I started this #PlacementSeries last year, writing posts about cover letters, CVs, when and where to start looking etc. – but I’ve realised that I never actually finished the process.
On Monday, I had started to write a general post about why we shouldn’t fear interviews and wondered if I’d already written something similar for the aforementioned placement series, but alas, no. It may have taken me a year to get here, but I intend to see this series through before I finish university and no longer think about placements.
I will link the previous posts that I’ve written about placements below, just to give you a recap. But following on from this, I’ll go through my own experiences of interviews, psychometric/aptitude tests, the assessment centre and securing and preparing for a placement year.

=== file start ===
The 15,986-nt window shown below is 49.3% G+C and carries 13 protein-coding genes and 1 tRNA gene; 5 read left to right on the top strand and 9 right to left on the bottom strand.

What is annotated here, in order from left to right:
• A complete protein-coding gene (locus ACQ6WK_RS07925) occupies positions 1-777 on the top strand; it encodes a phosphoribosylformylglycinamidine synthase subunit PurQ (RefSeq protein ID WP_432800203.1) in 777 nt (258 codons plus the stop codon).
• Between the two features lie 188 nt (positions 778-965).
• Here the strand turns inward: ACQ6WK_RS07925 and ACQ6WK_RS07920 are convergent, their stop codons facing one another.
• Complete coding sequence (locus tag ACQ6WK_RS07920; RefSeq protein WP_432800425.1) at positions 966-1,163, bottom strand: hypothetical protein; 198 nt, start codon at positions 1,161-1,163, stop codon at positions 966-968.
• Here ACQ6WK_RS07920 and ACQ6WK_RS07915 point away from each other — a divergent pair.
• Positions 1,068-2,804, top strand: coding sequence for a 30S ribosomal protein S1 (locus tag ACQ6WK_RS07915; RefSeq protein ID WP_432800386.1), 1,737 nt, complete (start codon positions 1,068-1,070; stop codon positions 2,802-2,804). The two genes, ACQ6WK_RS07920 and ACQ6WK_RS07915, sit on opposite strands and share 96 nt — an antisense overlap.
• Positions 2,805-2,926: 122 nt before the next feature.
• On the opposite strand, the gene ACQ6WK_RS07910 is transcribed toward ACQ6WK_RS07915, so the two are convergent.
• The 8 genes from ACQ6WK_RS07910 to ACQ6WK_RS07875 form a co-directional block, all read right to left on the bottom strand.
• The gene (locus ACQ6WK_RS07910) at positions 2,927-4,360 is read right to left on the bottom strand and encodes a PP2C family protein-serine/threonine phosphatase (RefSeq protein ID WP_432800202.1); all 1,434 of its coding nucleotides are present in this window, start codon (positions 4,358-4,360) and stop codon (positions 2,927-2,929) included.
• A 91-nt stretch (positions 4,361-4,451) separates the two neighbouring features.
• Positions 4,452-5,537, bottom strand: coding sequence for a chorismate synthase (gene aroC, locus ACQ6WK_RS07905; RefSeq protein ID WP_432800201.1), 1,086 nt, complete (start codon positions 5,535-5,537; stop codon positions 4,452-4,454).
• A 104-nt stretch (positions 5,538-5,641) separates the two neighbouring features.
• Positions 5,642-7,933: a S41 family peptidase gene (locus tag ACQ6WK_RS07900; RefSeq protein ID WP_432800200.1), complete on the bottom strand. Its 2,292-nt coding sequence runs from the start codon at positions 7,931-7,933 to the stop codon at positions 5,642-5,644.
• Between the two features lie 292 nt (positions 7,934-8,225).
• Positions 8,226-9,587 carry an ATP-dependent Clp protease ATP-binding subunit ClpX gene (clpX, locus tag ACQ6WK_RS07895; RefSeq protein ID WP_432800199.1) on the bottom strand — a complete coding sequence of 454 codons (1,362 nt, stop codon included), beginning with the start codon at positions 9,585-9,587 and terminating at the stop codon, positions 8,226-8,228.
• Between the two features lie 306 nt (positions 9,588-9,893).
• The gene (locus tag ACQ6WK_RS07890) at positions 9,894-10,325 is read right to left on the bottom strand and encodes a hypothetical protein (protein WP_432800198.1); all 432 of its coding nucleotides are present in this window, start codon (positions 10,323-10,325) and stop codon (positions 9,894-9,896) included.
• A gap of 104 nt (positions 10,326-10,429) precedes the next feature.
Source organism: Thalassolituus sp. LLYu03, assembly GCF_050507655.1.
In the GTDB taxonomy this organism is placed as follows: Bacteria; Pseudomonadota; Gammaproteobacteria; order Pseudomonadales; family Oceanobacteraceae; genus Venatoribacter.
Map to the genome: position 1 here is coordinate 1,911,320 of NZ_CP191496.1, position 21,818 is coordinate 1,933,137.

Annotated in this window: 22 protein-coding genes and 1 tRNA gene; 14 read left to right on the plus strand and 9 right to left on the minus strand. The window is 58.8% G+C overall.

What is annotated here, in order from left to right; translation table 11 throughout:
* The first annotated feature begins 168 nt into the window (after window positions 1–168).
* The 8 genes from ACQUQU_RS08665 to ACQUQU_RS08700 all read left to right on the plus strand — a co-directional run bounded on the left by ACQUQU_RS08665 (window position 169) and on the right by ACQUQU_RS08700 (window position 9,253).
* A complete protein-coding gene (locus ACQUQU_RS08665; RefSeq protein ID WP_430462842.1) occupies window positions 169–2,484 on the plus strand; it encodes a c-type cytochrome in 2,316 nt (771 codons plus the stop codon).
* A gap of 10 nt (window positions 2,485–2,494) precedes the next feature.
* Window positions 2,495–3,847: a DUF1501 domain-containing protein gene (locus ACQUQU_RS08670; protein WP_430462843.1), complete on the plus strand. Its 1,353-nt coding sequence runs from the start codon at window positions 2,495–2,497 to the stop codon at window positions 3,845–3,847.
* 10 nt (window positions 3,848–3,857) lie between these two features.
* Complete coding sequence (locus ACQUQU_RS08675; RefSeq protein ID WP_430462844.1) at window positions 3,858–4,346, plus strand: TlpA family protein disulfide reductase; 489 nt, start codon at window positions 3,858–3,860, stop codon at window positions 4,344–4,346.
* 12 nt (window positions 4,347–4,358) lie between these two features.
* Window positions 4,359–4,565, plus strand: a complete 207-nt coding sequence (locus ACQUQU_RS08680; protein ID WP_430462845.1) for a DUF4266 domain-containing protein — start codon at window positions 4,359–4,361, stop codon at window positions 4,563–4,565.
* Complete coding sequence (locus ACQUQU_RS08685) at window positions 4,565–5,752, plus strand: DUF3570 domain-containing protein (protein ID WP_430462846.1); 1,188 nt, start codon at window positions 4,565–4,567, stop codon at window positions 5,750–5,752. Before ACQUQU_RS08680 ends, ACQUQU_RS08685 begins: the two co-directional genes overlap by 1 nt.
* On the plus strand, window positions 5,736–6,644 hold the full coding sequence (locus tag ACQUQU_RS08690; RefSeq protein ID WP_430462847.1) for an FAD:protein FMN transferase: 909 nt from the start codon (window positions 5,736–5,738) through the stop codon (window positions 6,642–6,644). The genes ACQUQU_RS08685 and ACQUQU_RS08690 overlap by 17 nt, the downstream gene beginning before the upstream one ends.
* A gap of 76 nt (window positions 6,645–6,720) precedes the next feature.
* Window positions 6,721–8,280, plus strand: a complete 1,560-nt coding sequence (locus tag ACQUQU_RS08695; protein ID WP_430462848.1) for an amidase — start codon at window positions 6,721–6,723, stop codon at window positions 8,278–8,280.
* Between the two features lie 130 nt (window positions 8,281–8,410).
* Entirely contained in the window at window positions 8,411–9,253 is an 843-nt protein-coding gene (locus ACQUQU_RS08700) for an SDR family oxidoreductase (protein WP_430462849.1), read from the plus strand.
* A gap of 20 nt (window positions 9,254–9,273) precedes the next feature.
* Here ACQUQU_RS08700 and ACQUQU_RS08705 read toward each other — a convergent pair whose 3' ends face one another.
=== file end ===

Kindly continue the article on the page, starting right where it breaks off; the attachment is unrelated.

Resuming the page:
- When and where to start looking for placements
- How to write a cover letter
- How to make your CV stand out
- Getting organised
If you had one shot, or one opportunity…
We’ve all been there. Sat opposite a panel of interviewers, your palms sweating, knees weak (am I about to break into Lose Yourself by Eminem?), trying to keep a smile on your face, making eye contact with everyone and answering every question as best you can. All whilst trying not to vomit due to nerves (mom’s spaghetti optional).
I know how nerve-wrecking interviews can be. I’m not a fan of them either. One thing I have learnt, however, is that they really do get easier with time. The more interviews or mock-interviews you carry out, the better you become.
The judging panel